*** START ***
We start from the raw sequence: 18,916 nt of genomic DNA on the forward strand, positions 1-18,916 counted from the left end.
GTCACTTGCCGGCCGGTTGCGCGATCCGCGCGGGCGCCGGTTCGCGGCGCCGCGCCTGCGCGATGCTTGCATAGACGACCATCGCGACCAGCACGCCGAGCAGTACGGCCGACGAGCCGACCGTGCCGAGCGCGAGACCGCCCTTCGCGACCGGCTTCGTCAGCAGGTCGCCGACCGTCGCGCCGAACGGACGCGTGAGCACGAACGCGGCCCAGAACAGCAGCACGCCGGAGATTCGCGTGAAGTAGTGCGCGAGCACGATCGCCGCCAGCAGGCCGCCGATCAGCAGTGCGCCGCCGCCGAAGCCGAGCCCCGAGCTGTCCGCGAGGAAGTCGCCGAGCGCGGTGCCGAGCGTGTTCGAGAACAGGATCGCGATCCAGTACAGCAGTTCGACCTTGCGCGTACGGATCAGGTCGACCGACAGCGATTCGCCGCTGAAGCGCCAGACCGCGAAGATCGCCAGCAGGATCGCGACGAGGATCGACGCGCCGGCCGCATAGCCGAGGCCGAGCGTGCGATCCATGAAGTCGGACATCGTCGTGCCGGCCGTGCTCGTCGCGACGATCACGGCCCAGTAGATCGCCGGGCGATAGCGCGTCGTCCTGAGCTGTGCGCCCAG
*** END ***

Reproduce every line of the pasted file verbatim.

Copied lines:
We start from the raw sequence: 18,916 nt of genomic DNA on the forward strand, positions 1-18,916 counted from the left end.
GTCACTTGCCGGCCGGTTGCGCGATCCGCGCGGGCGCCGGTTCGCGGCGCCGCGCCTGCGCGATGCTTGCATAGACGACCATCGCGACCAGCACGCCGAGCAGTACGGCCGACGAGCCGACCGTGCCGAGCGCGAGACCGCCCTTCGCGACCGGCTTCGTCAGCAGGTCGCCGACCGTCGCGCCGAACGGACGCGTGAGCACGAACGCGGCCCAGAACAGCAGCACGCCGGAGATTCGCGTGAAGTAGTGCGCGAGCACGATCGCCGCCAGCAGGCCGCCGATCAGCAGTGCGCCGCCGCCGAAGCCGAGCCCCGAGCTGTCCGCGAGGAAGTCGCCGAGCGCGGTGCCGAGCGTGTTCGAGAACAGGATCGCGATCCAGTACAGCAGTTCGACCTTGCGCGTACGGATCAGGTCGACCGACAGCGATTCGCCGCTGAAGCGCCAGACCGCGAAGATCGCCAGCAGGATCGCGACGAGGATCGACGCGCCGGCCGCATAGCCGAGGCCGAGCGTGCGATCCATGAAGTCGGACATCGTCGTGCCGGCCGTGCTCGTCGCGACGATCACGGCCCAGTAGATCGCCGGGCGATAGCGCGTCGTCCTGAGCTGTGCGCCCAG